Movies That Rape Your Mind
UC Irvine's ongoing, bafflingly titled Haunted Agencies film series showcases weird, difficult, potentially life-changing films that send you staggering out into the street afterward with your eyeballs rolling around in your head. Any one would probably be enough to make you restless and grumpy for days, but they're presenting them in double bills over the next eight days. We strongly advise against taking in the entire series without first consulting your physician.
If you happen to pick up this issue the day it hits the streets (Thursday, Nov. 9), you still have time to catch Blow Up, Michelangelo Antonioni's 1966 thriller—once uber-stylish but now hilariously Austin Powers-esque—set in a now long-gone "swinging" London. It screens with The Crying Game, Neil Jordan's quietly amazing 1992 political/gender-bender thriller. On Friday we get into the real freakery, with David Cronenberg's 1991 film version of William S. Burroughs's epic, perverse and hallucinatory novel, Naked Lunch, starring Peter Weller, a talking asshole typewriter bug monster, and the Mugwumps. Oh, Christ, the Mugwumps. The film's an absolute mind-rape, and while your eyeballs are still sore they'll hit you with Gozu, a largely improvised, dreamlike, 2003 gangster picture from Japanese cult director Takashi Miike.
You get the weekend off (I'd suggest lots of sleep and extra proteins) and then the unwholesome fun continues Monday with another oddball Japanese gangster pic, Seijun Suzuki's 1967 Branded to Kill. It began as a conventional mob movie, but Suzuki deviated so much from the planned storyline (giving the film's anti-hero a rice fetish, for example) that the studio terminated his contract and he didn't work again for more than a decade. The film went on to become a cult fave, and years later a vindicated Suzuki actually directed a sequel, Pistol Opera, in 2001. It screens with Vikram Jayanti's 2003 Game Over: Kasparov and the Machine, a documentary about chess champion Garry Kasparov's 1997 match against the IMB computer Deep Blue. Pretty tame fare, relatively speaking. . . . Perhaps we should consider this film the festival's Marilyn Munster?
Tuesday we get our weird on with Harmony Korine's uncompromisingly peculiar 1999 Julien Donkey-Boy, featuring a white-trash horror show that would give Jerry Springer a stroke. The film's ghastly happenings are fiction, up to a point, although there is a lengthy section in which Ewan Bremner wanders the streets in character as the schizophrenic Julien, interacting with unsuspecting passersby. As if the whole enterprise wasn't already assaultive enough, legendary madman director Werner Herzog (Fitzcerraldo) is on-hand as Julien's nasty pop. It screens with Takashi Miike's Happiness of the Katakuris, a 2001 horror musical thing that feels like Miike ate nine completely different movies and then threw them all up in glorious Technicolor.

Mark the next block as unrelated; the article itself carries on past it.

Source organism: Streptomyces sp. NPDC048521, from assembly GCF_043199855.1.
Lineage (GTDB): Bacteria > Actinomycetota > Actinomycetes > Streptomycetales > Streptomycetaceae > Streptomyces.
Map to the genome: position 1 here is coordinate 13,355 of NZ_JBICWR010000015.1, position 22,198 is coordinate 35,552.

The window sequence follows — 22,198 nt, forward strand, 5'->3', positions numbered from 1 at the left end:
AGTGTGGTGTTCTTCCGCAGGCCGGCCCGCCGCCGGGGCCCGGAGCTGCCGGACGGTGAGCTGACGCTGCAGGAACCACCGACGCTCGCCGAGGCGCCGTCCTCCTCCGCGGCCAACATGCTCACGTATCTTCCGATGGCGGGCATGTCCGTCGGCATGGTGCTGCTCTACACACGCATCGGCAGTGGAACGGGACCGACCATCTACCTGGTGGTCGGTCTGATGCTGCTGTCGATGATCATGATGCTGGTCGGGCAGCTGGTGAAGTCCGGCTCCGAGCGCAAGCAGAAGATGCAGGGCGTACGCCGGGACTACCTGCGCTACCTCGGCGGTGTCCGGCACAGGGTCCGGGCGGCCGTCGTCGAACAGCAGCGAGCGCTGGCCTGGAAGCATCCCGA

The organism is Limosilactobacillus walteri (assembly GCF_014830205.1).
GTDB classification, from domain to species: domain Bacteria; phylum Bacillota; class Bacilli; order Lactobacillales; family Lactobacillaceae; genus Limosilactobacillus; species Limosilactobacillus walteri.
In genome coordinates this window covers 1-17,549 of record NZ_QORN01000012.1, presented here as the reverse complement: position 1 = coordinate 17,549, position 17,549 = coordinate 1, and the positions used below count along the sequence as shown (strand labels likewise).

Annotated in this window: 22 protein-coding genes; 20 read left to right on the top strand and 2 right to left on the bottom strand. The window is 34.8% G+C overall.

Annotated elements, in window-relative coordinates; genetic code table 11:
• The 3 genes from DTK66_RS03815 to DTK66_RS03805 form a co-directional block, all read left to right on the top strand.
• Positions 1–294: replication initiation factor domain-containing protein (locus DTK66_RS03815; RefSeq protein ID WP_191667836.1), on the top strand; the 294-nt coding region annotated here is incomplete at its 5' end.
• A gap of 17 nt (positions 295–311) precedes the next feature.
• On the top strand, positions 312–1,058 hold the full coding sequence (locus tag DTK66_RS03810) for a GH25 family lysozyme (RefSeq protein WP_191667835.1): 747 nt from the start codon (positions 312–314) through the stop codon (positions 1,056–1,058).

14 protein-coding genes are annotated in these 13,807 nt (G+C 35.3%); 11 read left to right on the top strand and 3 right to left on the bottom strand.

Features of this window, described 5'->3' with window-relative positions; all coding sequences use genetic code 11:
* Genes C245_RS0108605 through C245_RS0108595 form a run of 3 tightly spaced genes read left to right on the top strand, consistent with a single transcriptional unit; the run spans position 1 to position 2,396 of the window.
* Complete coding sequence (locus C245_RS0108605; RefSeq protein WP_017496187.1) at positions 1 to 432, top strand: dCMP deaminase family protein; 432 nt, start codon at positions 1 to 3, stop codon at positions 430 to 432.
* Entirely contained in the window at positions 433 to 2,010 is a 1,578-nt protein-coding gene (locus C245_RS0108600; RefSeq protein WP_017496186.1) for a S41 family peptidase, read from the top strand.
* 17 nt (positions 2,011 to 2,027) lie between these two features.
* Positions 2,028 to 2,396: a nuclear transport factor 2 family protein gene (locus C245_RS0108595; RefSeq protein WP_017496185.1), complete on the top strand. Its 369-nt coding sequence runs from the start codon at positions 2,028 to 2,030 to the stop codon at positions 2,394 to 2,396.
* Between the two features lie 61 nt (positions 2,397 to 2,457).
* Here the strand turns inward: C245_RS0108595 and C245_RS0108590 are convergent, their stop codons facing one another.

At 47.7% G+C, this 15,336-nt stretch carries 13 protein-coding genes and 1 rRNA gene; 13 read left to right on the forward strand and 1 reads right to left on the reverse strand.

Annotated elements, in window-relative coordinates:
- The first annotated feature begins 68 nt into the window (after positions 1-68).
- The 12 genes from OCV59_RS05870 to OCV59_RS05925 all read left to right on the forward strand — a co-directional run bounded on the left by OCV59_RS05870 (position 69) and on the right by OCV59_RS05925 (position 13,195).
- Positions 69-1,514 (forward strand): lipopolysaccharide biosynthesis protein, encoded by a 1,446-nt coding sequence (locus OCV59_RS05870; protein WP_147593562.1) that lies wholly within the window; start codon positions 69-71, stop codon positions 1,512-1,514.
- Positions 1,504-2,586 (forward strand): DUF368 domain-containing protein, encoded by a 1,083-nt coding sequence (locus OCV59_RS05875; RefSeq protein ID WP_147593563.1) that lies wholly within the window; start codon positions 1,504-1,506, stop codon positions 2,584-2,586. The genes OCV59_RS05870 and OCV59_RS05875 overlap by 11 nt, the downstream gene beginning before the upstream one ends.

Wednesday we've got Francis Ford Coppola's brilliant 1974 thriller The Conversation, starring Gene Hackman as Harry Caul, an earnest but largely incompetent professional eavesdropper. The film is particularly remarkable for having been made so soon after Watergate, asking its audience to find sympathy for one of the era's most despised devils, the phone-tapping, bug-planting snoop. And though his job's repugnant, Harry's such a hopeless mope we can't help but pity him. It screens with Michael Haneke's 2005 Cache, a memorable puzzler about the chaos that descends upon a successful French family when they start receiving mysterious videotapes that reveal unwelcome truths about the past.
The show rocks on next Thursday, Nov. 16, with Nicolas Roeg's 1973 Don't Look Now, a genuinely nightmarish affair starring Donald Sutherland and Julie Christie as a grieving couple who glimpse their dead daughter on the streets of Venice. Then that bully Haneke is back to gut-punch you again with 2000's Code Unknown, a busy tale of Parisian racial tensions.
Next Friday, Nov. 17, the series concludes with two French freak-outs. Tsai Ming-liang's 2001 Taiwanese-French co-production What Time Is It There? follows a street vendor whose encounter with a girl on her way to Paris leaves him strangely obsessed with French time. It's paired with Notre Music, a rather aggressively French, 2004 film from Jean-Luc Godard. By the time the evening's done, you'll be feeling positively French-fried. Go home, sleep it off, and wake up Saturday to watch whatever mindless crap is on TV. You've earned it.
HAUNTED AGENCIES SCREENS AT THE UNIVERSITY ART GALLERY, 712 ARTS PLAZA, IRVINE, (949) 824-9854; WWW.UCIGALLERY.COM. THURS., NOV. 9: BLOW UP, 5 P.M.; THE CRYING GAME, 7 P.M.; FRI.: NAKED LUNCH, 5 P.M.; GOZU, 7 P.M.; MON.: BRANDED TO KILL, 5 P.M.; GAME OVER: KASPAROV AND THE MACHINE, 6:40 P.M.; TUES.: JULIEN DONKEY-BOY, 5 P.M.; HAPPINESS OF THE KATAKURIS, 7:50 P.M.; WED.: THE CONVERSATION, 5 P.M.; CACHE, 7:10 P.M.; THURS., NOV. 16: DON'T LOOK NOW, 5 P.M.; CODE UNKNOWN, 7 P.M.; FRI., NOV. 17: WHAT TIME IS IT THERE? 5 P.M.; NOTRE MUSIC, 7:10 P.M. FREE.
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